Today I am thrilled to welcome Sally Goldenbaum back to my blog whatever the name may be. Sally has been with me since the beginning. She no longer calls Wisconsin home but she grew up here and that makes her a Wisconsin Author. More importantly she is my friend and she writes wonderful stories for you and I to “escape into”. I look forward to every visit to Sea Harbor to catch up with the Seaside Knitters. I also look forward to Sally’s visits. Today we are taking a virtual road trip, hang on tight!!
It’s a lot like the place where I write, so I thought I’d share that place with you today, invite you to sit a spell, to feel the breeze, sip a glass of wine or tea.
First, in the interest of full disclosure, I don’t write in this place when winter comes and snow makes its way through the screens. On those days I move to a coffee shop, to the library, or to my friend Nancy’s office. But when it’s spring and the robins beckon, I answer their call. And here’s where I land—
It’s small and square with an old cabinet built into one corner, crammed with books. The chairs are casual and worn and the couch is the perfect length to stretch out on between chapters. It even has its own special breeze, one that moves through the space on warm Kansas days and whispers, ‘Stay. Be still. Write.’
Each spring I fill buckets with soapy water and head out to clean the wide ceiling fan. Next come the screens and the walls, dreary with winter dust. The cushions are washed, the chairs wiped off, the small refrigerator filled with writer’s tonics—water, diet coke, iced tea.
It’s not a homey office or a kitchen table (where I wrote when my kids were little) but a breezy, comfortable writing space that suits me just fine. It’s where I sit and imagine the people of Sea Harbor. It’s where I got to know Finnegan, the old fisherman who both helps—and hinders—Cass’ life in A Fatal Fleece. It’s where I met the skeleton in Birdie’s closet who became so important to the knitters in A Fatal Fleece.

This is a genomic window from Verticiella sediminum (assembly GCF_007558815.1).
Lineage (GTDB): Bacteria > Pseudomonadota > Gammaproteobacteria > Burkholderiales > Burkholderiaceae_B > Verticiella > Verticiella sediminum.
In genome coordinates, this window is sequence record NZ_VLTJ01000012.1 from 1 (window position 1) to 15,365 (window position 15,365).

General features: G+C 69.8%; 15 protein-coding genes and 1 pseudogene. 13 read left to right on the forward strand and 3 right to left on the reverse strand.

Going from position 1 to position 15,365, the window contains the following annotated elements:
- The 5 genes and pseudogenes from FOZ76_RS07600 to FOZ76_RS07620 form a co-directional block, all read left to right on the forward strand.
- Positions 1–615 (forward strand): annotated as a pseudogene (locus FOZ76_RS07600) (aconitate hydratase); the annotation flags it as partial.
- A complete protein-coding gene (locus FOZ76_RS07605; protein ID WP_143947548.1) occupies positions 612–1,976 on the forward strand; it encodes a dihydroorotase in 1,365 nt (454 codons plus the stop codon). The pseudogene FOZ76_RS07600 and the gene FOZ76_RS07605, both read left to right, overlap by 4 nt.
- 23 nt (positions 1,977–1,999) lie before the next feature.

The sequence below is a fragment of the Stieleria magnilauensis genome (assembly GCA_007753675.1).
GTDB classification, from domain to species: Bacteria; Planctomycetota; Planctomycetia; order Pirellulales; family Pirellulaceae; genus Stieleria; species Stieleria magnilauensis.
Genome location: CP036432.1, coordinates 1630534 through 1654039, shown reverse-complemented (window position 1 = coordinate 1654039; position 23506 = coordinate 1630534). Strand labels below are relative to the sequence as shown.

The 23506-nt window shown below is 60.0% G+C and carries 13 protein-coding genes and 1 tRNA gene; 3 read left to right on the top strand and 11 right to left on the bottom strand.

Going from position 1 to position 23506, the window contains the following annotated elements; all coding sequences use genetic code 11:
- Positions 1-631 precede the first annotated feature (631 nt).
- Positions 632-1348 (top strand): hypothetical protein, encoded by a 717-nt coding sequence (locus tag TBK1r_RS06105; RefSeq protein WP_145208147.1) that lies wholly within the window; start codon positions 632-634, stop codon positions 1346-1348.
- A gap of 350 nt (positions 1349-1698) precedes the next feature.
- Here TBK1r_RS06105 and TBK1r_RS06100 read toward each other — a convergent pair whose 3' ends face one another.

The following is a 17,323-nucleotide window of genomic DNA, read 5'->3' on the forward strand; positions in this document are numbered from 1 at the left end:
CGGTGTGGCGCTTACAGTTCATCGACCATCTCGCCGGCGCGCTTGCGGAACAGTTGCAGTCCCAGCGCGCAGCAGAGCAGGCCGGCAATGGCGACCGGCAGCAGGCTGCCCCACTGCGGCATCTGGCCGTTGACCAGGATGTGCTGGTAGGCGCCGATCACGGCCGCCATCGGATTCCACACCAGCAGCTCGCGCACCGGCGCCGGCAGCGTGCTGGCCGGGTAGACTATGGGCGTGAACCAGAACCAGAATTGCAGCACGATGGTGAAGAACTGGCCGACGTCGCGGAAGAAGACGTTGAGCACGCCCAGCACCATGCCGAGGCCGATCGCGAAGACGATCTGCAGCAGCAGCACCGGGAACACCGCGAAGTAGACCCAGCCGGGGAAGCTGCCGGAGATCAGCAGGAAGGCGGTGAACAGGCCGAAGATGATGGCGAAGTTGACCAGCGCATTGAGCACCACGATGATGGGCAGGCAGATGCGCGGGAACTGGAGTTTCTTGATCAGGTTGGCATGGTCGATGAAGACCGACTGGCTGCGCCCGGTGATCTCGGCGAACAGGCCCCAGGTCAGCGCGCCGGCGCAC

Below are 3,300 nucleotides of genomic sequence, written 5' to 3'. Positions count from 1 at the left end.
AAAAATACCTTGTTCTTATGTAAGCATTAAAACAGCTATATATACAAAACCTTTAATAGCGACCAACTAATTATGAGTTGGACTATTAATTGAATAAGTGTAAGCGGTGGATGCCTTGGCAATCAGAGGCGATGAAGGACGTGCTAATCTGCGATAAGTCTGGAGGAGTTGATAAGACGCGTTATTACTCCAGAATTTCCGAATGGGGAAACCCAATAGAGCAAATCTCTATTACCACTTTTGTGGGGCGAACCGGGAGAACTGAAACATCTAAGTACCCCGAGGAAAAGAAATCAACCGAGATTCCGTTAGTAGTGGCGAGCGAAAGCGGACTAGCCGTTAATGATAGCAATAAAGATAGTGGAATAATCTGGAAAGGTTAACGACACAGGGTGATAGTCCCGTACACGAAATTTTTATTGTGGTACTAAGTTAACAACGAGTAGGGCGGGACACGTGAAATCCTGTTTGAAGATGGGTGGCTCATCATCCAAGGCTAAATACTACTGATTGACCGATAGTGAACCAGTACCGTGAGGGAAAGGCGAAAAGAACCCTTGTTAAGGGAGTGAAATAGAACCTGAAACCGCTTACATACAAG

It isn’t only the seaside knitters and their friends who share this space with me. My writing companion, Nancy Pickard (The Scent of Rain and Lightning), often wanders in with her black Mac in hand and settles into the wicker chair across the porch from me.
We write our own separate books, but share the porch and the writing vibes (not to mention those elusive muses, when they show up). Especially we share a kindred spirit and sensibility. Another person who knows that sitting at a computer isn’t always easy. That cleaning an oven or walking in a freezing rain or going to Target sometimes sounds devastatingly attractive.
But no, it’s time to write, our presence says to one another. And so we stay put. Without a single word passing our lips, we shout to the other: I’m sitting here on this lovely porch writing. Don’t you think you should be, too?
The rule of our writing porch is simple: Quiet. Authors at work. And mostly that’s what we do, saving news updates, Words for Friends, and gossip for later, pausing only for water or coffee or diet Coke refills.
Sometimes, though, we take breaks and walk around the yard to talk about the perfect murder or red herrings or why a plot is suddenly falling apart. Then back to the porch and the hum of the fan, to pages begging for words and resolution. But all days come to an end, and often our end is marked with cheese and crackers, a glass of wine, a little time to celebrate the people living in our books, the way a plot unfolds or a murder is solved. The joy of having written.
And sometimes we simply sink deep into the cushions and wonder why our brains hurt.
But there’s always another day. And on those other days, wondrous writing things can happen, like Finnegan the fisherman telling me what he was all about in A Fatal Fleece, and Izzy’s perfect wedding in The Wedding Shawl unfolding so nicely it made me cry.
Some days when I sit out here, my mind wanders to days before the porch gave birth to The Wedding Shawl or A Fatal Fleece and Nancy’s The Scent of Rain and Lightning. It’s always been a special place in our family’s life. Sometimes I think it’s why we bought this house 30 years ago. It’s where we gathered to welcome grandbaby Julian home from the hospital, and where we introduced a new daughter-in-law from California to the rest of the family.
It’s where these amazing grandchildren play and eat and laugh.